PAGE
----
As one of his later works, I hoped this book would be that story. I had hoped that Nietzsche would bring together the threads of this new world view into a single poignant moment. Unfortunately, Nietzsche is never so forward and organized and an expectation otherwise was perhaps doomed to disappointment.

Instead of this culmination of work, I found this book a trifle repetitive. Over the course of 90 pages, Nietzsche repeats many of the anti-religious themes embedded in his earlier works. For those interested in this aspect of his scholarship (or unfamiliar with his previous works), I imagine this would be an excellent collection of his thoughts. He uses numerous examples to clearly indicate his attitude towards the rise of Christ, in life, as an ideal to equal his favorite Hinduism. For most of the book, however, he tells the story of the fall of Christ, in death, to the selfish motives of his flock. He weaves a story of an ideal which was so beyond his followers to understand that it became a twisted message used to grasp power.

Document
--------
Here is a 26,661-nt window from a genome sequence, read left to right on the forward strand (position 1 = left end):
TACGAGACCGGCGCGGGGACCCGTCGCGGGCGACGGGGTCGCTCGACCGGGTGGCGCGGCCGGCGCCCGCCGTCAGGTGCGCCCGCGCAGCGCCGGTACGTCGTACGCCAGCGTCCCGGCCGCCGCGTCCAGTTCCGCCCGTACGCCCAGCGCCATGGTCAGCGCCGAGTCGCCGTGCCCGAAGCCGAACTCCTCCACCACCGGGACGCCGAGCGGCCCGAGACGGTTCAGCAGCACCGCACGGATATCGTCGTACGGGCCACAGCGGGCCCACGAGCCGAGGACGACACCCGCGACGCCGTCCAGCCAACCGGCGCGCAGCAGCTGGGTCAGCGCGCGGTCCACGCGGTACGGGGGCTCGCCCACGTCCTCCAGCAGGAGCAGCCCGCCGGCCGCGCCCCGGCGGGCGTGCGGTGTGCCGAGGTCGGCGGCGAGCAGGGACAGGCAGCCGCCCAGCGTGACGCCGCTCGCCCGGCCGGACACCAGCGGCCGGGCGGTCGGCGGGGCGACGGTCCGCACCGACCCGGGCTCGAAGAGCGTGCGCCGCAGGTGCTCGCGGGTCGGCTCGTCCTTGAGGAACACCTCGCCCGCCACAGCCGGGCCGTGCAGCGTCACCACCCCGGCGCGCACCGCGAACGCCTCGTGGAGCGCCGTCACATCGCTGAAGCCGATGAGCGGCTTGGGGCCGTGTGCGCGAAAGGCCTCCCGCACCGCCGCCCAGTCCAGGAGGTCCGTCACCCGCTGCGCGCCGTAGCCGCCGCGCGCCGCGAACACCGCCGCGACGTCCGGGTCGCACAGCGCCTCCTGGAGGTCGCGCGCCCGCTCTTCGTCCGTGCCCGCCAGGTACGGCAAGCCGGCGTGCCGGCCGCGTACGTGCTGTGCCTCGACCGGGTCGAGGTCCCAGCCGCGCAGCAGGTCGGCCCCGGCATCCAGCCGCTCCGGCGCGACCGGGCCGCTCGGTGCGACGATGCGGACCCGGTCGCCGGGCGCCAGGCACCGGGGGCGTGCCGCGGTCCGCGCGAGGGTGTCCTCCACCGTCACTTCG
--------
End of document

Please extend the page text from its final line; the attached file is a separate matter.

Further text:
Perhaps more important then the collection of thoughts is the success Nietzsche has in expressing his respect for Christ the man. Never before in Nietzsche's readings had I understood where he casts blame for the fall of Christianity. This makes the book especially accessible and well worth the read for people interested in his anti-organized religion attitudes.
I was curious to read some Nietzsche. Didn't really know whay it was all about. Meh. It was interesting, at least.
Friedrich Nietzsche's The Antichrist is an excellent read. It also arrived about a day after I ordered it, so was very convenient.